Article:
Who doesn’t love seasons? Especially summer, because as they say, “outside is free.” When Winter finally moves to the rear-view mirror, and Spring is well on its way, it’s time to enjoy all the things we love about Summer, but not until you take a few precautionary measures before you head outside.
Skin cancer is probably not something you think about before you enjoy some time in the sun, but it should be. The Skin Cancer Foundation reports that 20% of Americans will develop skin cancer by the age of 70, and since the average lifespan is around 79 years that means that many of us will suffer from skin cancer in our lives. That’s the bad news. The good news is that if you detect it early the survival rate can be as high as 99%–which more than anything else speaks to the power of screening and early detection. The other good news is that we have a very good understanding of what causes skin cancer: sun exposure, and specifically sun burns. Want more good news? You can reduce your sun exposure and risk of burning by doing a few simple things.
First, understand that in the middle of the day, between about 10:00 am and 3:00 pm, the sun is at its strongest. It’s during this time that you are most likely to burn, and it can happen more quickly than you think. So, if you have to be outside, try to do it before 10:00 am or after 3:00 pm. Next, wear sunscreen, and choose a product with a high Sun Protection Factor (SPF). It’s kind of magical, just smearing some cream on your skin, but the higher the number, the longer you can be exposed to the sun before you burn. Just remember that sunscreen isn’t a forcefield, though. It does protect you from the sun’s harmful ultra-violet (UV) rays, but it’s really the minimum protection you should have.
If you know you are going to be outside and in direct sunlight, try to cover your exposed skin as much as you can. It might sound crazy to cover up in the middle of the summer, but this is most effective way to block the sun’s rays. In 2022 there is excellent technical clothing that will help keep you from getting too hot while also blocking the sun’s rays. If you cannot cover up, try to wear any kind of hat. The skin on our faces is particularly sensitive to the sun’s effects. A wide-brimmed hat is best, but if all you have is a baseball cap to shield your face that’s ok—some protection is better than none. And when wearing only a baseball cap, don’t forget about applying sunscreen to your ears and neck.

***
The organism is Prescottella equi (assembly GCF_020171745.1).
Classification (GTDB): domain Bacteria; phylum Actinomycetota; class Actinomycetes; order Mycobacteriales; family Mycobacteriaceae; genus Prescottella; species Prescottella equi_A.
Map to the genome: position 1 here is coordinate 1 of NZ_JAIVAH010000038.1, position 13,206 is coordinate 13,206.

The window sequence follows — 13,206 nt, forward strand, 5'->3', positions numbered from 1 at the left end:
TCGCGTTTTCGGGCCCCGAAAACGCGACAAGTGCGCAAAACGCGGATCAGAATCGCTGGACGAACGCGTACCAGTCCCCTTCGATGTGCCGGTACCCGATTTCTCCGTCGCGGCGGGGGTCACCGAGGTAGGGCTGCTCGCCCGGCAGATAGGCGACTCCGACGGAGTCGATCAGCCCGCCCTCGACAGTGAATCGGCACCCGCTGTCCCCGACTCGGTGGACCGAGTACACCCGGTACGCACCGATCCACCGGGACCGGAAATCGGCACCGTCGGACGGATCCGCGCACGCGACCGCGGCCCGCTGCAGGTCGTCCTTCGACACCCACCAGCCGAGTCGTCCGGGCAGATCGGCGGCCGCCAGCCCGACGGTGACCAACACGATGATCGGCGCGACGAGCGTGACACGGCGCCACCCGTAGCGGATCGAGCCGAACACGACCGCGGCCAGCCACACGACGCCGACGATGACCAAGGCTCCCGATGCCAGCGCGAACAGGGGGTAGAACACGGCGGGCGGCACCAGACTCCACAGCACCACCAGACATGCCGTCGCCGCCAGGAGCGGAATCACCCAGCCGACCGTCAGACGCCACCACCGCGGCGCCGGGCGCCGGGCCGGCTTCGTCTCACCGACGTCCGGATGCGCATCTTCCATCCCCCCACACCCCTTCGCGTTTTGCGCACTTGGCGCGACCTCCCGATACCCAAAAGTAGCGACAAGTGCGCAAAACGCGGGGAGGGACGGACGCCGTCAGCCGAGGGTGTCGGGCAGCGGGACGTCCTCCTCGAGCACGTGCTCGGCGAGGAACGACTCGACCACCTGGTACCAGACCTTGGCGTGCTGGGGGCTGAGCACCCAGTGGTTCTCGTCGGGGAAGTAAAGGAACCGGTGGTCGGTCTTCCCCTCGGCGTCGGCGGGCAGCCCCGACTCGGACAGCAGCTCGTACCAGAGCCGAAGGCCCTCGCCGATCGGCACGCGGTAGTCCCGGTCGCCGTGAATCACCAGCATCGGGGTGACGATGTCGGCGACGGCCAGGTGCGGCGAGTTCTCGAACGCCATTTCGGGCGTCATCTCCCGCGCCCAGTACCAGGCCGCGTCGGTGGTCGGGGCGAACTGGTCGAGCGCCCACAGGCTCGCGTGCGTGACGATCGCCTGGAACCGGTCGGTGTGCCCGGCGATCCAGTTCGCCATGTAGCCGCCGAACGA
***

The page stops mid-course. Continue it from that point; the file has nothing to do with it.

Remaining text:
Finally, if you can, seek shade—whenever you can. In the peak hours of the day the sun can be strong and it won’t take long to burn. Seeking shade is a sure way to reduce your sun exposure, even if it is for only part of the time you are outside.
All of these things can really help you reduce the damage caused by the sun’s rays. If you can do all of them, that’s amazing! But if you can only do some of them, that is also great. The sun’s damage accumulates over your lifetime, which means that the more time you are exposed to UV rays the more damage your skin will suffer over your lifetime. The Skin Cancer Foundation actually recommends that all adults stay aware of any changes to their skin. Moles or other spots that might change color in appearance could indicate a problem, so if you experience this it’s best to let a dermatologist examine your skin to make sure—remember, if detected early the five-year survival rates for skin cancer are 99%. Needless to say, the power of early detection is real.
With a PhD in Exercise Physiology, Jonathan Dugas spends his days thinking about how we can help more people be more active. With four Ironman finishes and 13 marathons and counting, he’ll see you out on the road.